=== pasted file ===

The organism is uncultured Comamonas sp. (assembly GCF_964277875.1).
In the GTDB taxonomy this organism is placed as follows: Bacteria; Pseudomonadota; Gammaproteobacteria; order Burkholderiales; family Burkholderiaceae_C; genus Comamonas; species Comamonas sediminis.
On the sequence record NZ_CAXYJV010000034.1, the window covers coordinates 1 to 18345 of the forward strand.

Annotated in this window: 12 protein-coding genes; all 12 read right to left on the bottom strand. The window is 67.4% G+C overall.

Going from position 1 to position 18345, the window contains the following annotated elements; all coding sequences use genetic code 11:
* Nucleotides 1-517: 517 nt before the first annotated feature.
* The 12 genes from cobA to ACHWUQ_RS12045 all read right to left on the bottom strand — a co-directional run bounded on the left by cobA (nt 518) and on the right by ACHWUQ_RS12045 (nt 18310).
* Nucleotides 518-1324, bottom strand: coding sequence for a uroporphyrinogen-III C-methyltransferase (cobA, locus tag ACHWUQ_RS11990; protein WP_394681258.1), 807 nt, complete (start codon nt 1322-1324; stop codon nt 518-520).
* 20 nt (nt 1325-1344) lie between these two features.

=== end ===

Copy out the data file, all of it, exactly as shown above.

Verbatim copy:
The organism is uncultured Comamonas sp. (assembly GCF_964277875.1).
In the GTDB taxonomy this organism is placed as follows: Bacteria; Pseudomonadota; Gammaproteobacteria; order Burkholderiales; family Burkholderiaceae_C; genus Comamonas; species Comamonas sediminis.
On the sequence record NZ_CAXYJV010000034.1, the window covers coordinates 1 to 18345 of the forward strand.

Annotated in this window: 12 protein-coding genes; all 12 read right to left on the bottom strand. The window is 67.4% G+C overall.

Going from position 1 to position 18345, the window contains the following annotated elements; all coding sequences use genetic code 11:
* Nucleotides 1-517: 517 nt before the first annotated feature.
* The 12 genes from cobA to ACHWUQ_RS12045 all read right to left on the bottom strand — a co-directional run bounded on the left by cobA (nt 518) and on the right by ACHWUQ_RS12045 (nt 18310).
* Nucleotides 518-1324, bottom strand: coding sequence for a uroporphyrinogen-III C-methyltransferase (cobA, locus tag ACHWUQ_RS11990; protein WP_394681258.1), 807 nt, complete (start codon nt 1322-1324; stop codon nt 518-520).
* 20 nt (nt 1325-1344) lie between these two features.